DEVELOPED MARKET RISK. In our view, the key risk to the global cycle is apt to come from the developed markets— most likely the US, considering that it is most advanced in the business cycle. Moreover, the US tends to have an outsized influence on the global cycle, particularly the emerging markets. While price stability features prominently in debating the monetary policy stance of any central bank, financial stability is clearly emerging as an equally important factor.

How will it play it out? For insight, we can look at history. The late ’60s saw fiscal expansion at a time of strong growth and low unemployment. In the mid ’80s, the US pursued expansionary fiscal and protectionist policies in an improving economy. We look at similarities and differences versus today, analyzing asset class performance by fiscal deficit and unemployment quartiles.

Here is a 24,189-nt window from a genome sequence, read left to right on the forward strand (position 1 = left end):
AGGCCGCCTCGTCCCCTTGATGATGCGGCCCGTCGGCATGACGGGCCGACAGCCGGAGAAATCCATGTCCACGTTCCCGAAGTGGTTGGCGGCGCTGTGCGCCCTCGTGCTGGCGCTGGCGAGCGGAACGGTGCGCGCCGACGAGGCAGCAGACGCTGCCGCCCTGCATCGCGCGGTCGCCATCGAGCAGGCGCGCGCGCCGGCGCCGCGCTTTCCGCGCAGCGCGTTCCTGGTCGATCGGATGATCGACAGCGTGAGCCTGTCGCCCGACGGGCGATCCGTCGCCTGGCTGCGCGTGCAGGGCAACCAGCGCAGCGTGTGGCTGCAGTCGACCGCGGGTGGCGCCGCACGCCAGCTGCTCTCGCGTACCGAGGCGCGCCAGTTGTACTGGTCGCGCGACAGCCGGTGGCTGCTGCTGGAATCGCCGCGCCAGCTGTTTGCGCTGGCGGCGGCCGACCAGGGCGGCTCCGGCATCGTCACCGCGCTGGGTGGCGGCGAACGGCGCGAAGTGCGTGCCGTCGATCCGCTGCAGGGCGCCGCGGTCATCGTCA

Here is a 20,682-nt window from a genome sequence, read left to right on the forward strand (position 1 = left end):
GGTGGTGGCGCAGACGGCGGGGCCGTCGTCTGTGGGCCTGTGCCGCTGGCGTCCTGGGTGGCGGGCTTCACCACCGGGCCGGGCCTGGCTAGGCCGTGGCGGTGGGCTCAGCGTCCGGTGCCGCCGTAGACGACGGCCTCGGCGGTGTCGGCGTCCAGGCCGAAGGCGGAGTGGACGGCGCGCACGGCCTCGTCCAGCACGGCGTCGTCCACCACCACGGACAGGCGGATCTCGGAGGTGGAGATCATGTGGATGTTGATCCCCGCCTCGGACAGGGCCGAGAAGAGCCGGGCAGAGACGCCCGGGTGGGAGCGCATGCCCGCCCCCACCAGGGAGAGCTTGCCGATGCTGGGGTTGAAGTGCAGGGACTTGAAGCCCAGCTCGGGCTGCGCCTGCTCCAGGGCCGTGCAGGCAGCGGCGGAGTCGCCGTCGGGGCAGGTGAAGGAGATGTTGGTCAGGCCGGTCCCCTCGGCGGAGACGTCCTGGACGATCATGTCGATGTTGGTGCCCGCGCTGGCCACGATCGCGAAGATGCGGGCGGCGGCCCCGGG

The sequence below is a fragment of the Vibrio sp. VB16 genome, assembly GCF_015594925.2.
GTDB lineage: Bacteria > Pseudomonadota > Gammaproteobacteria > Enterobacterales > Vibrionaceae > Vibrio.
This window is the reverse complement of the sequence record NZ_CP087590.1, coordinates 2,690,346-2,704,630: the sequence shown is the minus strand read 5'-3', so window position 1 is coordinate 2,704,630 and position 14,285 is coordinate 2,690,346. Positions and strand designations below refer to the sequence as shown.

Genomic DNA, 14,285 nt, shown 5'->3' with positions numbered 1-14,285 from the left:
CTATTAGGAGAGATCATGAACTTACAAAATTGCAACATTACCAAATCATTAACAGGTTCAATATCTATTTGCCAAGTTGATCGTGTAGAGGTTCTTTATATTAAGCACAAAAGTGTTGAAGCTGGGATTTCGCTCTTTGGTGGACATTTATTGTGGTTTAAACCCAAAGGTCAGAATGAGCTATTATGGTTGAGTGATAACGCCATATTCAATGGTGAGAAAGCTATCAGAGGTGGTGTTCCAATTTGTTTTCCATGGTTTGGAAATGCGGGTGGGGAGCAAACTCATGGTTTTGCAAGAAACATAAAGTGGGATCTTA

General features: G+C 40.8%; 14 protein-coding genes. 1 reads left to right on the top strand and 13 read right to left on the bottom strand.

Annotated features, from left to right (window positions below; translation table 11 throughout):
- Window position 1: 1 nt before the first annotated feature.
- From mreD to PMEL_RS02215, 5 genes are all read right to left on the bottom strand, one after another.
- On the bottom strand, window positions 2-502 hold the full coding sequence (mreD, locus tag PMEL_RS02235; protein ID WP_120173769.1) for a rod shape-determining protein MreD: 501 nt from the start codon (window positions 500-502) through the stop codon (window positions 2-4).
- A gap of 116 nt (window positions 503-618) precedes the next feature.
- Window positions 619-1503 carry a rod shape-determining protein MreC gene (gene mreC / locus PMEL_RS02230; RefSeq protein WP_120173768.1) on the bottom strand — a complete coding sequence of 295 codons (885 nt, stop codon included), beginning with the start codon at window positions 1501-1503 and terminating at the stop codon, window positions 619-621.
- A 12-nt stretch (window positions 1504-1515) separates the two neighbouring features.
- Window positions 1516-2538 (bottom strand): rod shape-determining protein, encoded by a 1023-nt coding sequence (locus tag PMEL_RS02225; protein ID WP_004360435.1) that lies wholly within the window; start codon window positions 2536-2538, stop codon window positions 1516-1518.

To that end, private-sector leverage has picked up modestly in the US. In fact, the household-sector balance sheet, which was the epicenter of the credit crisis, had been deleveraging until 2016’s third quarter. Moreover, the regulatory environment has been relatively credit-restrictive. Hence, we see moderate risk to financial stability. However, risks could rise, considering that monetary policy is still accommodative, and particularly so if the administration eases financial regulations. Price stability is a critical risk, too—especially since the core Personal Consumption Expenditures Index inflation rate is close to the Fed’s target and US unemployment is around the rate below which inflation could accelerate. Reflecting this, we expect the Fed to hike rates six times by year-end 2018 (see page 3). We expect other major DM central banks to take a less dovish/more hawkish stance